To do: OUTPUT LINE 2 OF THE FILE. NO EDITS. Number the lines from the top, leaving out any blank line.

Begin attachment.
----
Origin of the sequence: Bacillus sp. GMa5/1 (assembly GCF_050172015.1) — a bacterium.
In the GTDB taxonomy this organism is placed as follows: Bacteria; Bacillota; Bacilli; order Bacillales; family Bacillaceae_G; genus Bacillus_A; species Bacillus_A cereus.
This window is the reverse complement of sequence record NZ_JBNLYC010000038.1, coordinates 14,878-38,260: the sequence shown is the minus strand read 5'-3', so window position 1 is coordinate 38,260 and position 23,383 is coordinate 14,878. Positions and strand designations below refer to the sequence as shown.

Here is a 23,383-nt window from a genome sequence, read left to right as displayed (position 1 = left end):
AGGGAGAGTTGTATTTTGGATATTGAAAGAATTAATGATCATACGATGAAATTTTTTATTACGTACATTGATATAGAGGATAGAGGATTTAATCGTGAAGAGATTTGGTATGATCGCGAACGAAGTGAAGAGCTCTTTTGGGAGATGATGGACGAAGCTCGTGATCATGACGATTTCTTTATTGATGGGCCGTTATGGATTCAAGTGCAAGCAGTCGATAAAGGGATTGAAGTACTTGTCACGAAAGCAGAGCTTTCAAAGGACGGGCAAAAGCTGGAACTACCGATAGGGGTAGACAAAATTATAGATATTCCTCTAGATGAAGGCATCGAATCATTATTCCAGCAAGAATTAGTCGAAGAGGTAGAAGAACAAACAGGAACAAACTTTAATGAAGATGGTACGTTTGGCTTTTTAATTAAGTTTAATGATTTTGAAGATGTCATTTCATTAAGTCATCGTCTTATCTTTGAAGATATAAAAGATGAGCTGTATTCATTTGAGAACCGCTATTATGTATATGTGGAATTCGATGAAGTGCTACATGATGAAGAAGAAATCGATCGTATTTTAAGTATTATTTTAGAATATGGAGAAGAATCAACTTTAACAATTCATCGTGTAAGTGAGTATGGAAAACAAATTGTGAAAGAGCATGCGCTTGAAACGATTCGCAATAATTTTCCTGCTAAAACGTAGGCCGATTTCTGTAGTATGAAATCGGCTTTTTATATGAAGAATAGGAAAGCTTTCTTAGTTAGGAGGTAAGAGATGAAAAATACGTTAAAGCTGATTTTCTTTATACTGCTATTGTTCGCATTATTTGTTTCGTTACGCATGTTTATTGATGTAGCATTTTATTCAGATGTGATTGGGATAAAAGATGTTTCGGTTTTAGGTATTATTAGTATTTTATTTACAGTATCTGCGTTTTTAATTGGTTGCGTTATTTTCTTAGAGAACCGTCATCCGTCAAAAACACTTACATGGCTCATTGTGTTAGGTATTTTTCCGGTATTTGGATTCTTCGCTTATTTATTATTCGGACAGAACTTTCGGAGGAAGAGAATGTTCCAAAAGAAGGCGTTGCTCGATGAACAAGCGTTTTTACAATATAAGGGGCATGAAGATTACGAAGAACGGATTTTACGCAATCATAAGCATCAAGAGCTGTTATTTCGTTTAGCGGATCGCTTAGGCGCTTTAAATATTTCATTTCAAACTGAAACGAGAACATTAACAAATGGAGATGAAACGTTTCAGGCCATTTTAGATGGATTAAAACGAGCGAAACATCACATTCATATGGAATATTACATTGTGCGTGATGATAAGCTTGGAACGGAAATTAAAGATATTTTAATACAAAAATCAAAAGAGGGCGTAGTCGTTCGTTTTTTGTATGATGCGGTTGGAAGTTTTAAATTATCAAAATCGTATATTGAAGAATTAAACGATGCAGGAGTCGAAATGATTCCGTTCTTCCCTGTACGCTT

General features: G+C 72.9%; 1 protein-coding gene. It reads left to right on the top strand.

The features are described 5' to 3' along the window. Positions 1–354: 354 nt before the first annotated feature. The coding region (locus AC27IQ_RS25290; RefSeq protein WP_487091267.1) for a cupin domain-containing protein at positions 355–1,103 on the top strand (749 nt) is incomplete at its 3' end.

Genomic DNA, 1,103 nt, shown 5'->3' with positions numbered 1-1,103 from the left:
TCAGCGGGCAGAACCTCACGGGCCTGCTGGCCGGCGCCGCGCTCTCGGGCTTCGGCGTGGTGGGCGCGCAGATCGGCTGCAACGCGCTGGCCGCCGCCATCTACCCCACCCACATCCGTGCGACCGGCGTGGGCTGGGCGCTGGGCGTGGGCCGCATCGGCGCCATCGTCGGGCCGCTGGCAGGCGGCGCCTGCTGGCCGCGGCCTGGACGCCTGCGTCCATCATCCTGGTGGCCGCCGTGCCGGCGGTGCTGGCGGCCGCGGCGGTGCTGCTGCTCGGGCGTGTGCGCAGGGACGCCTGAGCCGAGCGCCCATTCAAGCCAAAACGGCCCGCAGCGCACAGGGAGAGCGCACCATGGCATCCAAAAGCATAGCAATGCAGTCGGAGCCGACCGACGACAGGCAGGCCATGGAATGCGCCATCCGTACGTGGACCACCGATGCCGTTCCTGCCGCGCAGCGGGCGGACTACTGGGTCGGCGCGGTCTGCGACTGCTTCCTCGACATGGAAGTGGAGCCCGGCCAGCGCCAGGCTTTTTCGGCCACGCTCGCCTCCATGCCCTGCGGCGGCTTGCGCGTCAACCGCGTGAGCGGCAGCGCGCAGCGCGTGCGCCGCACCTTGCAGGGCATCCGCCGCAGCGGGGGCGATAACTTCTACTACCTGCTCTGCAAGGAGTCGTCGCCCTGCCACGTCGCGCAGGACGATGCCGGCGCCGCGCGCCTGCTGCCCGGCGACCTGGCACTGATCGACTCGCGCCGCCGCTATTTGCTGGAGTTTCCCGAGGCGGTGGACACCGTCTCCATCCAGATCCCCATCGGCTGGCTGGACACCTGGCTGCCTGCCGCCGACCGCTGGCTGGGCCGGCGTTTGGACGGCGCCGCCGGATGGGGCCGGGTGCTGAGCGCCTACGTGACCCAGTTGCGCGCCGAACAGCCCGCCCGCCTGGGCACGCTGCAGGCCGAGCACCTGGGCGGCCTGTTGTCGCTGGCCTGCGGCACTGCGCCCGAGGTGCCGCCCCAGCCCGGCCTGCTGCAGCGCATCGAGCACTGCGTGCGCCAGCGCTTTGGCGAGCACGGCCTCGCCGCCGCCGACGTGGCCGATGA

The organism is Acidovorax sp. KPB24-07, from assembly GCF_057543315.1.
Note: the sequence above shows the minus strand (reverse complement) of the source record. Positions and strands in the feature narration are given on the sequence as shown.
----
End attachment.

In the GTDB taxonomy this organism is placed as follows: Bacteria; Bacillota; Bacilli; order Bacillales; family Bacillaceae_G; genus Bacillus_A; species Bacillus_A cereus.